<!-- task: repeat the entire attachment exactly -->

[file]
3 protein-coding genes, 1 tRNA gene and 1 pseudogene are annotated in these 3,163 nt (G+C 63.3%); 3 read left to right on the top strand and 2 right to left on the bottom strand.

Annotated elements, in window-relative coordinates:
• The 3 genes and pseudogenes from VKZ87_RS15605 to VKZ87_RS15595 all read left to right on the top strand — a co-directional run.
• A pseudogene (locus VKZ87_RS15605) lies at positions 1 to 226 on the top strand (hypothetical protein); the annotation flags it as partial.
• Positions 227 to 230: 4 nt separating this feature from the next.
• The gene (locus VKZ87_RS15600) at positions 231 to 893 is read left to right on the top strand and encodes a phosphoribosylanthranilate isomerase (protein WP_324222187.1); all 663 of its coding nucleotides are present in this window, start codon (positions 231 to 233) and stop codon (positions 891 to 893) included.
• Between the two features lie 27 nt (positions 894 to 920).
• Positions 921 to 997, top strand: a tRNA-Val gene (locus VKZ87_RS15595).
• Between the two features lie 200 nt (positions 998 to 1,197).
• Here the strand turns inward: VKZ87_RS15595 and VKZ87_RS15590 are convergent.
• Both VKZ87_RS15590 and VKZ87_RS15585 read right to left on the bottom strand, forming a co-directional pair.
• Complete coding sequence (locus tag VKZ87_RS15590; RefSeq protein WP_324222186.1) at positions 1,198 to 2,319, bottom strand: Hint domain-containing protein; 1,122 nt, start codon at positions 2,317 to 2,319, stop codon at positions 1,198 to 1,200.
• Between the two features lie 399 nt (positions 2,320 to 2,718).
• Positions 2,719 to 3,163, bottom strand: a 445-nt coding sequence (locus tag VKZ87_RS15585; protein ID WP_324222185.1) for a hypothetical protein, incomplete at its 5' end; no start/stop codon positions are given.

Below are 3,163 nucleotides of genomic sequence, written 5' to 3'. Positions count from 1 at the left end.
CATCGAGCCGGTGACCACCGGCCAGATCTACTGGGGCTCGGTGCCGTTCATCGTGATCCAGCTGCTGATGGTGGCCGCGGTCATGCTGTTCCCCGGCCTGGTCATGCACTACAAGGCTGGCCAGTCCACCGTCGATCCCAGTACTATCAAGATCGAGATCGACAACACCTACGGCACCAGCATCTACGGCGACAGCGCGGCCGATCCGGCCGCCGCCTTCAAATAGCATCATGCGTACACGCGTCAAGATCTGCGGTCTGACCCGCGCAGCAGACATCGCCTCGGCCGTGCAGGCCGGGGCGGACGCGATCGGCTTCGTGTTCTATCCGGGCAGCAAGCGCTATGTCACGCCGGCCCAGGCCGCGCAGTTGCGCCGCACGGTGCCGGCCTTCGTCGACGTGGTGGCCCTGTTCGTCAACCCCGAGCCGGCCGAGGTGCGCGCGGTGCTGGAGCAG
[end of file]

3 protein-coding genes, 1 tRNA gene and 1 pseudogene are annotated in these 3,163 nt (G+C 63.3%); 3 read left to right on the top strand and 2 right to left on the bottom strand.

Annotated elements, in window-relative coordinates:
• The 3 genes and pseudogenes from VKZ87_RS15605 to VKZ87_RS15595 all read left to right on the top strand — a co-directional run.
• A pseudogene (locus VKZ87_RS15605) lies at positions 1 to 226 on the top strand (hypothetical protein); the annotation flags it as partial.
• Positions 227 to 230: 4 nt separating this feature from the next.
• The gene (locus VKZ87_RS15600) at positions 231 to 893 is read left to right on the top strand and encodes a phosphoribosylanthranilate isomerase (protein WP_324222187.1); all 663 of its coding nucleotides are present in this window, start codon (positions 231 to 233) and stop codon (positions 891 to 893) included.
• Between the two features lie 27 nt (positions 894 to 920).
• Positions 921 to 997, top strand: a tRNA-Val gene (locus VKZ87_RS15595).
• Between the two features lie 200 nt (positions 998 to 1,197).
• Here the strand turns inward: VKZ87_RS15595 and VKZ87_RS15590 are convergent.
• Both VKZ87_RS15590 and VKZ87_RS15585 read right to left on the bottom strand, forming a co-directional pair.
• Complete coding sequence (locus tag VKZ87_RS15590; RefSeq protein WP_324222186.1) at positions 1,198 to 2,319, bottom strand: Hint domain-containing protein; 1,122 nt, start codon at positions 2,317 to 2,319, stop codon at positions 1,198 to 1,200.
• Between the two features lie 399 nt (positions 2,320 to 2,718).
• Positions 2,719 to 3,163, bottom strand: a 445-nt coding sequence (locus tag VKZ87_RS15585; protein ID WP_324222185.1) for a hypothetical protein, incomplete at its 5' end; no start/stop codon positions are given.

Below are 3,163 nucleotides of genomic sequence, written 5' to 3'. Positions count from 1 at the left end.
CATCGAGCCGGTGACCACCGGCCAGATCTACTGGGGCTCGGTGCCGTTCATCGTGATCCAGCTGCTGATGGTGGCCGCGGTCATGCTGTTCCCCGGCCTGGTCATGCACTACAAGGCTGGCCAGTCCACCGTCGATCCCAGTACTATCAAGATCGAGATCGACAACACCTACGGCACCAGCATCTACGGCGACAGCGCGGCCGATCCGGCCGCCGCCTTCAAATAGCATCATGCGTACACGCGTCAAGATCTGCGGTCTGACCCGCGCAGCAGACATCGCCTCGGCCGTGCAGGCCGGGGCGGACGCGATCGGCTTCGTGTTCTATCCGGGCAGCAAGCGCTATGTCACGCCGGCCCAGGCCGCGCAGTTGCGCCGCACGGTGCCGGCCTTCGTCGACGTGGTGGCCCTGTTCGTCAACCCCGAGCCGGCCGAGGTGCGCGCGGTGCTGGAGCAG